Are Thought Crimes Impeachable?

Victor Davis Hanson // National Review

During special counsel Robert Mueller’s investigation, his legal “dream team” tried to make a secondary case that Donald Trump also obstructed efforts to prove Trump-Russian “collusion.”

Trump was said to have advised his lawyers and other subordinates, past and present, not to cooperate fully with the Mueller investigation. Yet the special counsel did not pursue any actionable cases of egregious interference by the White House.

Indeed, Mueller would never have concluded his $35 million, 22-month investigation had he not enjoyed cooperation from the White House.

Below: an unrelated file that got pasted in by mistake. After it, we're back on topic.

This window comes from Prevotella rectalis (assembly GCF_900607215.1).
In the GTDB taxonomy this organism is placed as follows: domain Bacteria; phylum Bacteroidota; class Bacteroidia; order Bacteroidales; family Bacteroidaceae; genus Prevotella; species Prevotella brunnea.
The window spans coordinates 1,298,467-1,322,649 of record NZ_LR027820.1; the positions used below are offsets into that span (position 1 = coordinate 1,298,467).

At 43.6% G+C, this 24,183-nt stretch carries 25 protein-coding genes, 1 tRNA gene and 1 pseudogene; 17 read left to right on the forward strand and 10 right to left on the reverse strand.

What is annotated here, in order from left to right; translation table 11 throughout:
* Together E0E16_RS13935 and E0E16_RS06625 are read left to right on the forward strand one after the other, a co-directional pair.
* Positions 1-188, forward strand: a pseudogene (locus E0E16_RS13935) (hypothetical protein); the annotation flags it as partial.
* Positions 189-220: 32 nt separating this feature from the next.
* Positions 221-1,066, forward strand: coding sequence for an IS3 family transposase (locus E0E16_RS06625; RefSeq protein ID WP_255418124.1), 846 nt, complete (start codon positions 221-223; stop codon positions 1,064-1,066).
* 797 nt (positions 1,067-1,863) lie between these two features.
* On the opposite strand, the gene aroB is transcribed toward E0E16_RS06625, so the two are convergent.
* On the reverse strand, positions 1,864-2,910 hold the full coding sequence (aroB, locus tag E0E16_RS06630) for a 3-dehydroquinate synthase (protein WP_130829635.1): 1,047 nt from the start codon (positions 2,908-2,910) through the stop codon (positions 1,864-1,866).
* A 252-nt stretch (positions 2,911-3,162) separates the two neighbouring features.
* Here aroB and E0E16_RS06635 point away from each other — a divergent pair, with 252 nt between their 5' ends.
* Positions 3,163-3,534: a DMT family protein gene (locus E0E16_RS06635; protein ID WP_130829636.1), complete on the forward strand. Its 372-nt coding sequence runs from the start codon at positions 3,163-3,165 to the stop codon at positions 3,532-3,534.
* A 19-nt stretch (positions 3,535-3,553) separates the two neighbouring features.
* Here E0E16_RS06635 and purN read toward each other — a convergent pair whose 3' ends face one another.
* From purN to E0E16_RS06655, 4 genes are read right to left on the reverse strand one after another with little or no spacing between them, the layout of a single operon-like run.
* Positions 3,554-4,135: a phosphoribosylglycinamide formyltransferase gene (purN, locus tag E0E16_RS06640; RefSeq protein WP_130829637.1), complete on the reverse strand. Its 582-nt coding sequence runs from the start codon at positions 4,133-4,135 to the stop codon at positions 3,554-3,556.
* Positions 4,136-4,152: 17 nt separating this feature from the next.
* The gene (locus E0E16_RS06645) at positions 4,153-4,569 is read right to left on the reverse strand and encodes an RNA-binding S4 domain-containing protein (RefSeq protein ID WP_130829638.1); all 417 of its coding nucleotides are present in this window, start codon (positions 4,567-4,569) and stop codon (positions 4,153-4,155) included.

White House employees were questioned freely by the special counsel. Documents were released. When the special counsel’s exhaustive investigation into purported Trump-Russia collusion found no such crime, the fallback claim of obstruction arose. Trump allegedly wanted to curtail Mueller’s parameters of inquiry into something that was proven not to be a crime.

Mueller found no grounds for a criminal referral on obstruction of justice. But he repeatedly hinted that Trump had thought about obstructing the non-crime of collusion.

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